## 4.10 Asymptotic Normality

The next large sample property that we’ll talk about is **asymptotic normality**. This is a hard one to wrap your mind around, but I’ll try to explain as clearly as possible. We’ll start by talking about what it is, and then we’ll move to why it’s useful.

Most of the estimators that we will talk about this semester have the following property

\[
\sqrt{n}\left( \hat{\theta} - \theta \right) \rightarrow N(0,V) \quad \textrm{as } n \rightarrow \infty
\]
In words, what this says is that we can learn something about the sampling distribution of \(\hat{\theta}\) as long as we have a large enough sample. More specifically, if \(\hat{\theta}\) is asymptotically normal, it means that if we take \(\hat{\theta}\) subtract the true value of the parameter \(\theta\) (this is often referred to as “centering”) and multiply by \(\sqrt{n}\), then that object (as long as the sample size is large enough) will *seem like* a draw from a normal distribution with mean 0 and variance \(V\). Since we know lots about normal distributions, we’ll be able to exploit this in very useful ways in the next section.

An equivalent, alternative expression that is sometimes useful is

\[ \frac{\sqrt{n}\left( \hat{\theta} - \theta\right)}{\sqrt{V}} \rightarrow N(0,1) \quad \textrm{as } n \rightarrow \infty \]

To establish asymptotic normality of a particular estimator, the main tool is the **central limit theorem**. The central limit theorem (sometimes abbreviated CLT) says that

\[ \sqrt{n}\left( \frac{1}{n} \sum_{i=1}^n Y_i - \mathbb{E}[Y]\right) \rightarrow N(0,V) \quad \textrm{as } n \rightarrow \infty \] where \(V = \mathrm{var}(Y)\).

In words, the CLT says that if you take the difference between \(\bar{Y}\) and \(\mathbb{E}[Y]\) (which, by the LLN converges to 0 as \(n \rightarrow \infty\)) and “scale it up” by \(\sqrt{n}\) (which goes to \(\infty\) as \(n \rightarrow \infty\)), then \(\sqrt{n}(\bar{Y} - \mathbb{E}[Y])\) will act like a draw from a normal distribution with variance \(\mathrm{var}(Y)\).

There are a few things to point out:

Just to start with, this is not nearly as “natural” a result as the LLN. The LLN basically makes perfect sense. For me, I know how to prove the CLT (though we are not going to do it in class), but I don’t think that I would have ever been able to come up with this on my own.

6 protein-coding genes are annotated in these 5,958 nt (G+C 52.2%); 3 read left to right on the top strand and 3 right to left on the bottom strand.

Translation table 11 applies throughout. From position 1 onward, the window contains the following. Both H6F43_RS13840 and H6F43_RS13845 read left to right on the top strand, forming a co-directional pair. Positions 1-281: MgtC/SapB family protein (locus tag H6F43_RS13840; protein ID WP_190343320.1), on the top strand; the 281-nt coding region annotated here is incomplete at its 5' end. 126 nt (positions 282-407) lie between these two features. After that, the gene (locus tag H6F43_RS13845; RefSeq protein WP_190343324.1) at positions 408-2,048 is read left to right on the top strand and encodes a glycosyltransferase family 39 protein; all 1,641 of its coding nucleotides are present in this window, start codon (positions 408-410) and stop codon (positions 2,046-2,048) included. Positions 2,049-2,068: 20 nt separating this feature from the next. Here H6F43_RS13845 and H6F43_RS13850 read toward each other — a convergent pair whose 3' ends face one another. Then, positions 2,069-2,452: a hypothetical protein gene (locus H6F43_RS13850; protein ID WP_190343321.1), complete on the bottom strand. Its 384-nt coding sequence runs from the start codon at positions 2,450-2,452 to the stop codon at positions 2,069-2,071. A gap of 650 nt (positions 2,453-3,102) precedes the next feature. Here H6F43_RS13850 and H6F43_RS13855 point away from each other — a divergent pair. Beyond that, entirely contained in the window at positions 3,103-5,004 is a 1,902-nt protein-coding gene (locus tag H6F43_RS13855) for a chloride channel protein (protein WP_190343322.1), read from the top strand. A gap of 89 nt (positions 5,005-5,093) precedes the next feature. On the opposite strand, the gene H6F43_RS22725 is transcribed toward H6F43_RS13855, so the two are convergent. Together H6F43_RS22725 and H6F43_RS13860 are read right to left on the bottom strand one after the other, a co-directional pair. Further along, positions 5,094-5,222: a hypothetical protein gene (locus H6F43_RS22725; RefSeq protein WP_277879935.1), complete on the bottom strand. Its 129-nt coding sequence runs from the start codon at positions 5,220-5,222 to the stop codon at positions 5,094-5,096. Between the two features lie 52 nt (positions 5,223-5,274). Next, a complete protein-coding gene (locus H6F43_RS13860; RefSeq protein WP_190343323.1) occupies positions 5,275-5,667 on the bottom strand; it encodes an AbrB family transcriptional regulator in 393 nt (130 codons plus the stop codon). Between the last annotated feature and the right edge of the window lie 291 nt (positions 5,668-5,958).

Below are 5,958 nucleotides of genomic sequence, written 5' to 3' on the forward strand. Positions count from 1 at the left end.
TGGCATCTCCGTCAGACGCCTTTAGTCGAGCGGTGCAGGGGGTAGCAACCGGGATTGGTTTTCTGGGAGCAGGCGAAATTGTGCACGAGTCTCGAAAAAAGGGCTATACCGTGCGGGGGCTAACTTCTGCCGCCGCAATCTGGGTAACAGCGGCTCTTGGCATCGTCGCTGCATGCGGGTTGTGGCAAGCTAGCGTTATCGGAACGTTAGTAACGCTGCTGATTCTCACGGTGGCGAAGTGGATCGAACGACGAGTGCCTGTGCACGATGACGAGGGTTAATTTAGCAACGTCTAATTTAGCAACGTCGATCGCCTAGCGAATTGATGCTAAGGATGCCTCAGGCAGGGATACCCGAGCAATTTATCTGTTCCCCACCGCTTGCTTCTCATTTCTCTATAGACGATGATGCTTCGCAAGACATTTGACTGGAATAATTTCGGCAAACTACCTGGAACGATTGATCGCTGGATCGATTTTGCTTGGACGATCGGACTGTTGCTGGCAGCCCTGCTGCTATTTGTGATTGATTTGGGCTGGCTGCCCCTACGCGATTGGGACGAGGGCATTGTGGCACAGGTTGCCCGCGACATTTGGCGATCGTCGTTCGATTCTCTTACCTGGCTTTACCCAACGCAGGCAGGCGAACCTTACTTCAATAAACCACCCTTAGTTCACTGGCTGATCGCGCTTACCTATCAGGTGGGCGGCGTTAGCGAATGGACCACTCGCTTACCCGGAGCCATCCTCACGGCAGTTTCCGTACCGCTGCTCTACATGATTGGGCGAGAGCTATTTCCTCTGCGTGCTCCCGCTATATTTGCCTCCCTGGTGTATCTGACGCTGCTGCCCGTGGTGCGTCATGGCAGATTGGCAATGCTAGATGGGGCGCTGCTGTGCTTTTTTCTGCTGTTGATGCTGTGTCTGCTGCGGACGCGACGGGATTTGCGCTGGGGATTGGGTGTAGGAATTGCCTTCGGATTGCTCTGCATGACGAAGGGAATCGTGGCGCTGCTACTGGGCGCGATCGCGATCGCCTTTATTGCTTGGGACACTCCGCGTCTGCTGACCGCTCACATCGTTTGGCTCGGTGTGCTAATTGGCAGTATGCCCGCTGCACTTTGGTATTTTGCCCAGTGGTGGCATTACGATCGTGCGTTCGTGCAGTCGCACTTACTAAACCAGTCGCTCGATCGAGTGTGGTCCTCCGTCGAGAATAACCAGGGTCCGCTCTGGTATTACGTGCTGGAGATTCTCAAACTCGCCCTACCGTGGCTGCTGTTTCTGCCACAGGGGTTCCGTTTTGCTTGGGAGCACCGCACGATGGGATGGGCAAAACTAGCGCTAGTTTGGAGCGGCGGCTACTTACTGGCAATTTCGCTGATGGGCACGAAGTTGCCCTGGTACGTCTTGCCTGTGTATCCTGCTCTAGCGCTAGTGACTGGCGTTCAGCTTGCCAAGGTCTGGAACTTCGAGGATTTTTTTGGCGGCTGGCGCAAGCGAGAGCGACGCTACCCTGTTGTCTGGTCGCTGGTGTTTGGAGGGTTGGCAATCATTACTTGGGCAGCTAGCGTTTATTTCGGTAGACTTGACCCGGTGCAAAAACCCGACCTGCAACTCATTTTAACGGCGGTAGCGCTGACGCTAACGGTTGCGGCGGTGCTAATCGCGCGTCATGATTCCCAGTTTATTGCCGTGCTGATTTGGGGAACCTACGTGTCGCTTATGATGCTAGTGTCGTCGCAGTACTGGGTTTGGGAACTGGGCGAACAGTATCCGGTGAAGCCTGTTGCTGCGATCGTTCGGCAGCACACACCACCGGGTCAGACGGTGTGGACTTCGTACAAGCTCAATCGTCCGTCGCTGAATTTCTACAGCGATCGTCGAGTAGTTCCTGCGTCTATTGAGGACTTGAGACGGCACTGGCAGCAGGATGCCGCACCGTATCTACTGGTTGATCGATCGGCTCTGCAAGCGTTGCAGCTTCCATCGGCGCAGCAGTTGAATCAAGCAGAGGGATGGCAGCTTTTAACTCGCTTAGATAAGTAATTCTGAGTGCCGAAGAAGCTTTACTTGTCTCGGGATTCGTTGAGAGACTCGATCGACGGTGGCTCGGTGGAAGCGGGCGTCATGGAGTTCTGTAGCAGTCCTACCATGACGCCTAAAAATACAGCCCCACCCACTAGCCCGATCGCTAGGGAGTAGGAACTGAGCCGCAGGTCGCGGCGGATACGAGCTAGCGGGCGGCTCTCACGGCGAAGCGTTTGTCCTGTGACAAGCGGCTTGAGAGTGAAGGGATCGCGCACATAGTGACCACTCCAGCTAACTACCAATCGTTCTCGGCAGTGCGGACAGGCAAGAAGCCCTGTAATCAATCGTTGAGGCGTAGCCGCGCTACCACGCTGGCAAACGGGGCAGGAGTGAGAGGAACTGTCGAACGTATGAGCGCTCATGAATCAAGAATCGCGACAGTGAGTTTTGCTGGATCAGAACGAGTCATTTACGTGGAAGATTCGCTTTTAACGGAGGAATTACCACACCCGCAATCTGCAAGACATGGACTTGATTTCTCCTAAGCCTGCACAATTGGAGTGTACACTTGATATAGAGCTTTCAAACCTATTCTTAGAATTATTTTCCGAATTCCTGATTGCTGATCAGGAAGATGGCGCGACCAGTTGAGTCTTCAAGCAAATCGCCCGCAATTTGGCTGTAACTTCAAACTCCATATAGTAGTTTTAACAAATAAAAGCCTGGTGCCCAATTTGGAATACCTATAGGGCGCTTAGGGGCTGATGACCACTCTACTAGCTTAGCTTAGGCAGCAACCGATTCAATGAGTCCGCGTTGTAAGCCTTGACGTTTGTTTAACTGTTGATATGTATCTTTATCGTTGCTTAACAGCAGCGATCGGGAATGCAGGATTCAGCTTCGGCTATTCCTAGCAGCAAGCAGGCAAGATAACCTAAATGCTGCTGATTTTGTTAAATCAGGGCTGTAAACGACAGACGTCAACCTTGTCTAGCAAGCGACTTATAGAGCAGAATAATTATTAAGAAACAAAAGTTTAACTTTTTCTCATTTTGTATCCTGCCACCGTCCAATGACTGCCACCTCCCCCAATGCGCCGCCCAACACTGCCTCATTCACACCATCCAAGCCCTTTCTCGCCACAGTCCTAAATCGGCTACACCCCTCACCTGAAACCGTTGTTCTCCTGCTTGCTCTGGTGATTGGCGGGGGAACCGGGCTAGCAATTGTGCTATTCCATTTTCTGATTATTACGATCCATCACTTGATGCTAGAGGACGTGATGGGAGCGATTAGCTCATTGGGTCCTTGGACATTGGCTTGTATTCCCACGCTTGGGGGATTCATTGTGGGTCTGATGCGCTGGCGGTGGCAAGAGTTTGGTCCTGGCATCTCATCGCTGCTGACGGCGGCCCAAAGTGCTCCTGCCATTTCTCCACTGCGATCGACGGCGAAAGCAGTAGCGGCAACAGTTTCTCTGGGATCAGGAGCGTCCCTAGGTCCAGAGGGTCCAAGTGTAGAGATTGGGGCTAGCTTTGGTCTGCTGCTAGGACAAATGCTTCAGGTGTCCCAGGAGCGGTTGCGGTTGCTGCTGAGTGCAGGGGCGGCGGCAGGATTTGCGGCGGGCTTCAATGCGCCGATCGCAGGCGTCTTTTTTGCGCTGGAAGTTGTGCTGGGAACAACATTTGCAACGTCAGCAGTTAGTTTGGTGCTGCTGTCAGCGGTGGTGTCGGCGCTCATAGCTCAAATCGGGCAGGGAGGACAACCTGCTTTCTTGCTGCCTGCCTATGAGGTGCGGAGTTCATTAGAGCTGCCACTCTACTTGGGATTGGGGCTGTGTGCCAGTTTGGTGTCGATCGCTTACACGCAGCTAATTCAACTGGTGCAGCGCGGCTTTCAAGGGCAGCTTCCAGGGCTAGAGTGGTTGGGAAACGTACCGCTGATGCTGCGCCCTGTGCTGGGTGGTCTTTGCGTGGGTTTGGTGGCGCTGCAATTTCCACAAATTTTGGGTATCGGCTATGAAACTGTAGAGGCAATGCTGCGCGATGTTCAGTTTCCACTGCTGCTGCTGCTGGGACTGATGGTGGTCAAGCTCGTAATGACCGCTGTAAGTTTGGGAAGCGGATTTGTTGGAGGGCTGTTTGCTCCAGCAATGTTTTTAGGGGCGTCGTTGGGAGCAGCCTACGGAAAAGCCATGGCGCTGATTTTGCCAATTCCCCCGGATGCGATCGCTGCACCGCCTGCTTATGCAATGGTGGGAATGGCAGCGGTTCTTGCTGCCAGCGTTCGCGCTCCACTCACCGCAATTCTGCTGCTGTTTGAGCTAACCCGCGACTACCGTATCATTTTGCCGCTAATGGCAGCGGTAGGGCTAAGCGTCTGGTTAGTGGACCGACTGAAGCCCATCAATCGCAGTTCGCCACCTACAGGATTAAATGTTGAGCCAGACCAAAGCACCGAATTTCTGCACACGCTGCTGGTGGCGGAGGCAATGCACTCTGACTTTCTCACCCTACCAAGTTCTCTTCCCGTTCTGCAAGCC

Notice that the CLT does not rely on any distributional assumptions. We do not need to assume that \(Y\) follows a normal distribution and it will apply when \(Y\) follows any distribution (up to some relatively minor technical conditions that we will not worry about).

It is also quite remarkable. We usually have the sense that as the sample size gets large that things will converge to something (e.g., LLN saying that sample averages converge to population averages) or that they will diverge (i.e., go off to positive or negative infinity themselves). The CLT provides an intermediate case — \(\sqrt{n}(\bar{Y} - \mathbb{E}[Y])\) is neither converging to a particular value or diverging to infinity. Instead, it is

*converging in distribution*— meaning: it is settling down to something that looks like a draw from some distribution rather than converging to a particular number.In some sense, you can think of this “convergence in distribution” as a “tie” between the part \((\bar{Y}-\mathbb{E}[Y])\) which, by itself, is converging to 0, and \(\sqrt{n}\) which, by itself, is diverging to infinity. In particular, notice that \[\begin{align*} \mathrm{var}\Big( \sqrt{n} (\bar{Y} - \mathbb{E}[Y]) \Big) &= n \times \mathrm{var}(\bar{Y}) \\ &= n \times \frac{\mathrm{var}(Y)}{n} \\ &= \mathrm{var}(Y) \end{align*}\] where this argument just holds by the properties of variance that we have used many times before. This means that the variance of \(\sqrt{n}(\bar{Y}-\mathbb{E}[Y])\) does not go to 0 (which would suggest that the whole term converges to 0) nor does it go to \(\infty\) (which would suggest that the term diverges). Moreover, if you multiplied \((\bar{Y}-E[Y])\) instead by something somewhat smaller, say, \(n^{1/3}\), then the term \((\bar{Y}-\mathbb{E}[Y])\) would “win” and the whole expression would converge to 0 (to see this, try calculating \(\mathrm{var}\Big(n^{1/3}(\bar{Y} - \mathbb{E}[Y]\Big)\)). On the other hand, if you multiplied by something somewhat larger, say, \(n\), then the \(n\) part would “win” and the whole thing would diverge (to see this, try calculating \(\mathrm{var}\Big(n(\bar{Y}-\mathbb{E}[Y])\Big)\)). \(\sqrt{n}\) turns out to be “just right” so that there is essentially a “tie” and this term neither converges to a particular number nor diverges.

A very common question for students is: “how large does \(n\) need to be for the central limit theorem to apply?” Unfortunately, there is a not a great answer to this (though some textbooks have sometimes given explicit numbers here). Here is a basic explanation for why it is hard to give a definite number. Suppose \(Y\) follows a normal distribution, then it will not take many observations for the normal approximation to hold. On the other hand, if \(Y\) were to come from a discrete distribution or just a generally complicated distribution, then it might take many more observations for the normal approximation to hold.

All that to say, I know that the CLT is hard to understand, but the flip-side of that is that it really is a fascinating result. We’ll see how its useful next.